My banal observation didn’t just come out of nowhere. On the contrary it arose from the comparatively privileged experience of living in two quite different places. In the one, I can have a social life where I end up hanging out with people who are pretty similar to myself; in the other, if I am to have any social life at all, it has to be with relatively small numbers of people who just happen to be in the town and know one another. That can be enriching, since I end up having conversations with people different to myself and learning about points of view quite other to my own. But there’s also a pressure to self-censorship, to avoiding certain topics in case they cause ill-feeling and to letting remarks go when they are possibly but not obviously freighted with racism and sexism. Generally, I think exhortations to people to get out of their bubble and to speak across divides are a waste of breath. But put people in different circumstances with others with whom they disagree and they will find ways to rub along and communicate, with a mix of challenge and restraint.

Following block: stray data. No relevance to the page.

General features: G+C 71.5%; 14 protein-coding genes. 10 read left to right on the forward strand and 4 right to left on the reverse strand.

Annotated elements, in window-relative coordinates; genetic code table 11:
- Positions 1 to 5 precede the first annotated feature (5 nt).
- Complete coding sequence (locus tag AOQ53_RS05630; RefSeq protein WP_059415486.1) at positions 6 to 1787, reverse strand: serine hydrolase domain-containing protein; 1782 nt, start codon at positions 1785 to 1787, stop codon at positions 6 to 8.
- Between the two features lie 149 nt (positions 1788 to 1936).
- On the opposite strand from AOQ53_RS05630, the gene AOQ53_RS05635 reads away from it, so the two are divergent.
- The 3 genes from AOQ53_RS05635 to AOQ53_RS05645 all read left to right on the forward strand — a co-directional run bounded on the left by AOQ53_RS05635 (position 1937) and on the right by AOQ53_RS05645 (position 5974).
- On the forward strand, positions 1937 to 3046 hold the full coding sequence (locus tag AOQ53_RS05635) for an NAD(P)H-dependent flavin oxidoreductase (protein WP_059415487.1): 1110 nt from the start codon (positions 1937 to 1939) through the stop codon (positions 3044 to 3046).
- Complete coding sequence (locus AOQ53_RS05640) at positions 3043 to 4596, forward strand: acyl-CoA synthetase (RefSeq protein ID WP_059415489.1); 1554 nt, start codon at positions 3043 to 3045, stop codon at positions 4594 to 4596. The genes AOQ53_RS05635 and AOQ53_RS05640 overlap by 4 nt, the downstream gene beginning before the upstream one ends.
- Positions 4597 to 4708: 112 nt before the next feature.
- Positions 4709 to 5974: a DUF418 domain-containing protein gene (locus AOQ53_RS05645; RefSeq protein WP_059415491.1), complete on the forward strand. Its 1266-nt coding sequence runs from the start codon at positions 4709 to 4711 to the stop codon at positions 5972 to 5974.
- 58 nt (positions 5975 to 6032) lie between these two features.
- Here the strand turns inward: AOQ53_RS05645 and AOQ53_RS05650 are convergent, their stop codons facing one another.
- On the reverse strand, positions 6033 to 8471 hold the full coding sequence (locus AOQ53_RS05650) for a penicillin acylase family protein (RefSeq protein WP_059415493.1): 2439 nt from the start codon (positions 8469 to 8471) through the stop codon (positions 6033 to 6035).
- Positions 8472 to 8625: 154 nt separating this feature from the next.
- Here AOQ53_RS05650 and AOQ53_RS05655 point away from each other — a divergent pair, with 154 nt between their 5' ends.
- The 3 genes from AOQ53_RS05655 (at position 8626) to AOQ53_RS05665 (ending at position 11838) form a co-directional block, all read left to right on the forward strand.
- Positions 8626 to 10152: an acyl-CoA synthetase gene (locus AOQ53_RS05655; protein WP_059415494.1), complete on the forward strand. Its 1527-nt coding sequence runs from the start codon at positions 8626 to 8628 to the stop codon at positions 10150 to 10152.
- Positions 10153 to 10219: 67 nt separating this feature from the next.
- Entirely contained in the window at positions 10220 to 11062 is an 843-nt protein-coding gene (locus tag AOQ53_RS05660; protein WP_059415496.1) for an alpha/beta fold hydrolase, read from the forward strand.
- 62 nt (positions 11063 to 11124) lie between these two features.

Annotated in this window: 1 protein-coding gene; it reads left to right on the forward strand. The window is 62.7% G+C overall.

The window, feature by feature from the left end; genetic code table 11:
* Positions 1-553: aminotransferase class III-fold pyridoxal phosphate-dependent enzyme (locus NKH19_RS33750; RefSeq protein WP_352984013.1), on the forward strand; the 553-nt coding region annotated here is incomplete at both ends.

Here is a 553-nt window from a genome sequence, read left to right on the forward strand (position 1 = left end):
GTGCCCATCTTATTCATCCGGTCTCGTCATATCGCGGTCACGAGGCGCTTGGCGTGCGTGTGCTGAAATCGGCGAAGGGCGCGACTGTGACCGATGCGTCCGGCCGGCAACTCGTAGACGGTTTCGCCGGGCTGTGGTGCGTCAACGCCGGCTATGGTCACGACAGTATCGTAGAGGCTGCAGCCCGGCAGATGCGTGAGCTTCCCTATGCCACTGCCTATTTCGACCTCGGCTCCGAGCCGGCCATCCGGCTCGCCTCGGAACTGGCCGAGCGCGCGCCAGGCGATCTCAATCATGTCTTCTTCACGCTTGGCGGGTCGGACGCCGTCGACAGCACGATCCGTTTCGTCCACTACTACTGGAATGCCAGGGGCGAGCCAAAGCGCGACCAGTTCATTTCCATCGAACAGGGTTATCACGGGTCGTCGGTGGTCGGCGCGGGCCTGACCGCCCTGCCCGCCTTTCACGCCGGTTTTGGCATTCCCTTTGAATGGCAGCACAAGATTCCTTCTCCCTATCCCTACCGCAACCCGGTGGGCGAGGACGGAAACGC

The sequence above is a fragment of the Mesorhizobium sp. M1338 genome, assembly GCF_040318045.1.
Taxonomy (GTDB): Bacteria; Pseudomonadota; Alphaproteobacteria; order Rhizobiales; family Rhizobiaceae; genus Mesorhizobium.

Monday photoblogging: Cirque de Navacelles

by Chris Bertram on September 27, 2021

The always-spectacular Cirque de Navacelles on the border between Gard and Hérault drawn by the River Vis, of which this was a meander from which the river diverted about 6000 years ago.

Cirque de Navacelles

Sunday photoblogging: Marseillan

by Chris Bertram on September 19, 2021

Marseillan, this afternoon.

Marseillan